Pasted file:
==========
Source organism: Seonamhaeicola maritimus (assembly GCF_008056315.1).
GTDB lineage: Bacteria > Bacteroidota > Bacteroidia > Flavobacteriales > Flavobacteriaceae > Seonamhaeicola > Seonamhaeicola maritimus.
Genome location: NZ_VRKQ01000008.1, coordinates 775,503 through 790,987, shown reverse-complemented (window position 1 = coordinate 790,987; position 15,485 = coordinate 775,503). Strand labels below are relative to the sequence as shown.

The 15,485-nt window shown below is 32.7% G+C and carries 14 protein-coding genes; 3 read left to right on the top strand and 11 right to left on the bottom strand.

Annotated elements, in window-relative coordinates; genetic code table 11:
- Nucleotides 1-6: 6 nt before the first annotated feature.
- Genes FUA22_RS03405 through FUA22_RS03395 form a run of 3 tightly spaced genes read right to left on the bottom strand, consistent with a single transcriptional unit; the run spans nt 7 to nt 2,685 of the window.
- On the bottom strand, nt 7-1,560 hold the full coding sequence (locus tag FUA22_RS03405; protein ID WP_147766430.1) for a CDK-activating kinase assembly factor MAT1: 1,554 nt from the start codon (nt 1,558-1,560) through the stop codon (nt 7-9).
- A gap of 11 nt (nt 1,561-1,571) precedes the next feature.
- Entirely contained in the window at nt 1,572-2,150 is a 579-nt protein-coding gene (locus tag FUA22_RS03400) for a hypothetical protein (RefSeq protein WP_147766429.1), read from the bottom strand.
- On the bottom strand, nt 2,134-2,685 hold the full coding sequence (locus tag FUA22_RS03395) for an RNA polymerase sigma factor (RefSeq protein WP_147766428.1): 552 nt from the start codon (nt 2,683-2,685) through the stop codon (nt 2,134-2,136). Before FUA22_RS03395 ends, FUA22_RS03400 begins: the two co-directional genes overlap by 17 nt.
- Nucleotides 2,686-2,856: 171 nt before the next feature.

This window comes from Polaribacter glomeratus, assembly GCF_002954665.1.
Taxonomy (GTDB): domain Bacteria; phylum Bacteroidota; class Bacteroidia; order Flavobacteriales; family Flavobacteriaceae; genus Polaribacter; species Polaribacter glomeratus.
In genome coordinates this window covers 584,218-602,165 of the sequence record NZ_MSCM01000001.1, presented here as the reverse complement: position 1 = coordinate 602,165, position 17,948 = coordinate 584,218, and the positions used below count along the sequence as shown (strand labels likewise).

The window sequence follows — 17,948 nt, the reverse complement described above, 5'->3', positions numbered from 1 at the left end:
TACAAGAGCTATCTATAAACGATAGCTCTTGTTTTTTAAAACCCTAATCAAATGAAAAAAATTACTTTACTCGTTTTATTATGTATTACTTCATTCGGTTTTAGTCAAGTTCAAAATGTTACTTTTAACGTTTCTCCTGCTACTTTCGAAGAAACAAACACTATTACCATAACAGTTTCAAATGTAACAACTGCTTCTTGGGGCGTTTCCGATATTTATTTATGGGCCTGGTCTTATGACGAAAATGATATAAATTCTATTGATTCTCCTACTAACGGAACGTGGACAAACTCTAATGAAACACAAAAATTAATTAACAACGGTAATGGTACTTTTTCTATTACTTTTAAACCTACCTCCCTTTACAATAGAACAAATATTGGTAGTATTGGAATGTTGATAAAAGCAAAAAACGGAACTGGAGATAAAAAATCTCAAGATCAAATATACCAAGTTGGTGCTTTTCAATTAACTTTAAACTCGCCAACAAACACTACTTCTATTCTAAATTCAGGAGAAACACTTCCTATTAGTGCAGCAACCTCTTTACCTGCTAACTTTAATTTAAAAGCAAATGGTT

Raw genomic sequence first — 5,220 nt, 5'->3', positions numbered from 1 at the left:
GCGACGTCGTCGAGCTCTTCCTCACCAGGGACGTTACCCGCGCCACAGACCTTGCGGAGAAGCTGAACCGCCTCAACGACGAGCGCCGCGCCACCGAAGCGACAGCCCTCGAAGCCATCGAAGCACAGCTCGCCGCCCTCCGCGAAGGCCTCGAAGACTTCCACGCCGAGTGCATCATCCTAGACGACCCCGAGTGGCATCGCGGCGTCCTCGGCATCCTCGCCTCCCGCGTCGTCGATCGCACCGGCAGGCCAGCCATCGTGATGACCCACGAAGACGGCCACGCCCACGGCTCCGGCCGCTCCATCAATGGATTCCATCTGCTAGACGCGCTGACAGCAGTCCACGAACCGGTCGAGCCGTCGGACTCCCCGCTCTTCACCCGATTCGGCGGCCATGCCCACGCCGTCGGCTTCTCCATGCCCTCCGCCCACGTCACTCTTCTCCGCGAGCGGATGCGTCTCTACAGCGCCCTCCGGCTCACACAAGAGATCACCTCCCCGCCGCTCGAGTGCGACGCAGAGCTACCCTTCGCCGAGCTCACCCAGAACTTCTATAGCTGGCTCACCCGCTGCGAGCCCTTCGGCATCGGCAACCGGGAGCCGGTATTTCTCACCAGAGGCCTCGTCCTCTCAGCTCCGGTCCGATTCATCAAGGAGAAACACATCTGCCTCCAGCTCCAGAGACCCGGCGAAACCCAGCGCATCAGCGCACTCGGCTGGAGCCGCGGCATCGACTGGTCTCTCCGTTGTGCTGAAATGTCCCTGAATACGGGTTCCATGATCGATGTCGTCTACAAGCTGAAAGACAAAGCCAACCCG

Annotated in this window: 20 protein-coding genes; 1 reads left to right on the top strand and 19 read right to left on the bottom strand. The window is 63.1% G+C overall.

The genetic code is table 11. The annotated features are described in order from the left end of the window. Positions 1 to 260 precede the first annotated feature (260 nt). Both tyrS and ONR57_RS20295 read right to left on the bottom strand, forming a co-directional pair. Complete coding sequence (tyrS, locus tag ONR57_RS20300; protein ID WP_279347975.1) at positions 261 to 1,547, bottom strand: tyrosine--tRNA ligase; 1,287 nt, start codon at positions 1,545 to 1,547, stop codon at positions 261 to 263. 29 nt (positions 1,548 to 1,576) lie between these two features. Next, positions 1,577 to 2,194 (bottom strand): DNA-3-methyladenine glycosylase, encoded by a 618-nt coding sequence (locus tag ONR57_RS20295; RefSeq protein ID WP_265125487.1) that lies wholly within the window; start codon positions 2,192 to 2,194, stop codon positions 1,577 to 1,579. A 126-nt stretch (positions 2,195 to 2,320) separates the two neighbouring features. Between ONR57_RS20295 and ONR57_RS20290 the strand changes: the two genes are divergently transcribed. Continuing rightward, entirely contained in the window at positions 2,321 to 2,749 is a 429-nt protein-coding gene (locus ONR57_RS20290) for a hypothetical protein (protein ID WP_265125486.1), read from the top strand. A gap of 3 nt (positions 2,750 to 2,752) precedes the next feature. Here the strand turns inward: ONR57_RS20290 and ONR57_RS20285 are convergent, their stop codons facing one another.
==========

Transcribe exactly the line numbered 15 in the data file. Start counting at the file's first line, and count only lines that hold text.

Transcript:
In genome coordinates this window covers 584,218-602,165 of the sequence record NZ_MSCM01000001.1, presented here as the reverse complement: position 1 = coordinate 602,165, position 17,948 = coordinate 584,218, and the positions used below count along the sequence as shown (strand labels likewise).